“Setting up a Presidential Committee to review the state of the insurance sub-sector and determine why its contribution to the GDP has remained at 0.3% despite the growth of the economy.
“Demand the Presidential Committee to develop a new strategic plan based on a digital agenda that will democratize insurance and make it available for the active low income earners,” he said.
On his part, the former President, Chartered Institute of Bankers of Nigeria (CIBN), Professor, Segun Ajibola, said that education on insurance is abysmally low in Nigeria thus, there is urgent need for the government to set up machineries for mass education on the various classes of insurance.
He added that next to education should be enforcement of insurance laws in the country while NAICOM as the regulator should do more in instilling ethics and professionalism in the industry as well as fast tracking more and encouraging more consolidations to make the sector tough.
He concluded by charging insurers exude much integrity in dealing with Nigerians this year.
He said, “All operators and stakeholders in the insurance sub-sector should do all within their power to promote the integrity of the business this year and beyond the decade because most people still see insurance as a form of extortion. Some see insurance companies as licensed robbers because they alleged they have never succeeded in making any claims from insurance.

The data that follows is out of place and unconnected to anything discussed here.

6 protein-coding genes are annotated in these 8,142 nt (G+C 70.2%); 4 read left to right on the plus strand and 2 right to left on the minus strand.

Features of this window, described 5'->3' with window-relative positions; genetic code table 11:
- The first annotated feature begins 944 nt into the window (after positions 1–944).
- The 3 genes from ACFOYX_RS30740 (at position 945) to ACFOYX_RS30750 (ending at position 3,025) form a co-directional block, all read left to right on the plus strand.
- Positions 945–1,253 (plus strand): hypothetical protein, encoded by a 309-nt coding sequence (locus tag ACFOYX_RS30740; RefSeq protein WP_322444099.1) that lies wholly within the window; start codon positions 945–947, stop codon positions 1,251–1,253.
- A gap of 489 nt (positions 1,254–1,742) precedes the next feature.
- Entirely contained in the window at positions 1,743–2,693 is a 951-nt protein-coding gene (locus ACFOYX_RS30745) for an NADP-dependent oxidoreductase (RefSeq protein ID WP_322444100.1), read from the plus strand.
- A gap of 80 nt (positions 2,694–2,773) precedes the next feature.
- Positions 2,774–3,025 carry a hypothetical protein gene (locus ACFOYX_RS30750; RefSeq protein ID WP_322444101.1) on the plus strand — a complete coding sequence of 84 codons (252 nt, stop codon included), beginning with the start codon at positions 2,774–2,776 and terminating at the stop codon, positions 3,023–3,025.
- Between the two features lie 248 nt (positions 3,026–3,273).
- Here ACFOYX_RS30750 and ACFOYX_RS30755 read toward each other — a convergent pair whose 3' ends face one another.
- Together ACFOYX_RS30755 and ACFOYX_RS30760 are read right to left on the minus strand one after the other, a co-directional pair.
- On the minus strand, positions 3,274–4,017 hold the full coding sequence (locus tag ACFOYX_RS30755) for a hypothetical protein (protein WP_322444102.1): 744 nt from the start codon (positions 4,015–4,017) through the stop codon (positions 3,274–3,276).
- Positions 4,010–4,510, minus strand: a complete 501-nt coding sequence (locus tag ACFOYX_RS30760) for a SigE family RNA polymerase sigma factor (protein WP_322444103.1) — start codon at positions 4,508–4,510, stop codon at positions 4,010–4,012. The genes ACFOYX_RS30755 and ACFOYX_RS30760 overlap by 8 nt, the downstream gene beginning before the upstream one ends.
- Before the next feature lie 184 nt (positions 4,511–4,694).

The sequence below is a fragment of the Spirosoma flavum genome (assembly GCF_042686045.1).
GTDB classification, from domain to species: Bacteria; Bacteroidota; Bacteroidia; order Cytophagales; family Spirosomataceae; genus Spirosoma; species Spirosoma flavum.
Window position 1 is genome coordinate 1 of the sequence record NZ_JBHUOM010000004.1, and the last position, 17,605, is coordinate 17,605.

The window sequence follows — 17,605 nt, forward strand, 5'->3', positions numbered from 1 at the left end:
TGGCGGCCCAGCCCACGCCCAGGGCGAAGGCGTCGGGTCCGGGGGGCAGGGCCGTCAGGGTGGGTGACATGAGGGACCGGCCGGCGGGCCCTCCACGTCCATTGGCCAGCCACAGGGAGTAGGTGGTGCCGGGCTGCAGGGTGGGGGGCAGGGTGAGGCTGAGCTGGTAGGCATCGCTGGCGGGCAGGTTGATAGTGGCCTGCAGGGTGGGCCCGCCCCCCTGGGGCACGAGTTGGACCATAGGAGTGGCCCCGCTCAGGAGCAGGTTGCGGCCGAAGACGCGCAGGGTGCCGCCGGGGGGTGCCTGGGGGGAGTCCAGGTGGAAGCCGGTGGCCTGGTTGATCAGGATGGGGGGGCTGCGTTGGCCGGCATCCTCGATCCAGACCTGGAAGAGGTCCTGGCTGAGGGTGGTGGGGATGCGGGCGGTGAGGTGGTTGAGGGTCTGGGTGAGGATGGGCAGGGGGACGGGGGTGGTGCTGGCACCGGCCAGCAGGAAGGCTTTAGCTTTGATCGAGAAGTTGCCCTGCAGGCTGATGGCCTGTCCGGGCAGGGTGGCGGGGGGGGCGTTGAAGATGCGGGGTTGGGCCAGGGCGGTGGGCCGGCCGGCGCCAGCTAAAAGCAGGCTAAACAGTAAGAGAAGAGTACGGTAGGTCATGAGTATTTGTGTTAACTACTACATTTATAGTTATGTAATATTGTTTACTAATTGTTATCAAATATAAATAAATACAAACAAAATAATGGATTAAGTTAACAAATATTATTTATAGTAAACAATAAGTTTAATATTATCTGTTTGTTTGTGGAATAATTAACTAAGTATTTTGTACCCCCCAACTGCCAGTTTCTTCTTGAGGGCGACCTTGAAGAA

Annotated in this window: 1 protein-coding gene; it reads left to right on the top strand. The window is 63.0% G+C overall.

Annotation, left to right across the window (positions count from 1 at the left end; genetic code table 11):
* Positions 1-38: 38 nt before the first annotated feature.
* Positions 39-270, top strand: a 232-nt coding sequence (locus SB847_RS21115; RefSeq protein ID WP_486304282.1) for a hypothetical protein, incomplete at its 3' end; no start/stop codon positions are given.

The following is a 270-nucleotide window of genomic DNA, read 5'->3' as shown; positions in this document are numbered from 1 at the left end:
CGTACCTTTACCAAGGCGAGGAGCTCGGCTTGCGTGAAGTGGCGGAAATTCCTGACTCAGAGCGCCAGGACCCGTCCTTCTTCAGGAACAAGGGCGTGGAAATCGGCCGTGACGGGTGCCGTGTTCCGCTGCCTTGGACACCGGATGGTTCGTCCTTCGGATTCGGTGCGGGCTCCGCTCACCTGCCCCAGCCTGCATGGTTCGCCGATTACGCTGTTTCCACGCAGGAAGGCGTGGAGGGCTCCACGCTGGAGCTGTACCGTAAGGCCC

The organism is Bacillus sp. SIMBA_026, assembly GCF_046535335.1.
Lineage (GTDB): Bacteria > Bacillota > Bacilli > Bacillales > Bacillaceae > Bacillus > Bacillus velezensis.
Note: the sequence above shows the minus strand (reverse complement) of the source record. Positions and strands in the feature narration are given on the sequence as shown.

“When obligations are honoured in sincere and seamless manner as we seen in advanced countries, people will on their own embrace insurance but when they pay premiums and cannot get their benefits when the need arises they will shun insurance. So, all operators should improve their integrity in business”.
Public Affairs Analyst and Public Relations Consultant, Mr. Ambrose Igboke, noting his hopes said that he expects the industry to capture more Nigerians into the insurance circle and this can be achieved when the sector shows more integrity.
He pointed out that one of the key areas’ insurers should focus on is housing issuance via mortatge.
“The sector needs to evolve a new strategy to sell the sector which currently enjoys high level of distrust among Nigerians. The success is when many Nigerians are captured in the insurance system. Our insurance companies, just like the banks, are too lazy; always waiting for easy money.
“Insurance companies should begin to invest in serious mortgage. A real mortgage should not have less than 15 years payback period. Whatever obstacles towards an implementation of proper mortgage should be sorted out.
“It is high time the insurance sector in Nigeria began to own banks just as it is obtainable in the West. What are Nigeria’s insurance companies doing with the huge deposits of premiums paid by their customers? Banks own insurance companies in Nigeria; this aberration is only peculiar to us,” Igboke voiced.
For Dr Uzoma Ofurum, former Manager, Marketing, Anchor Insurance, the insurance sector will make great success in 2020 when both the regulator and operators adopt the use of modern technology to provide end-to-end customers experience.
According to Ofurum, industry will thrive tremendously when compulsory insurance are enforced to the latter and this can be achieved by working with relevant arms of the government.
He advised operators to scale up on advertisement both in the traditional media and social media to enlighten Nigerians on the relevance of taking up insurance policies.
“The values insurance brings to our society need to be reinforced more through engagement that can only be achieved through advertisements, Public Relations and of course through words of mouths, as well as prompt claims settlement,” he said.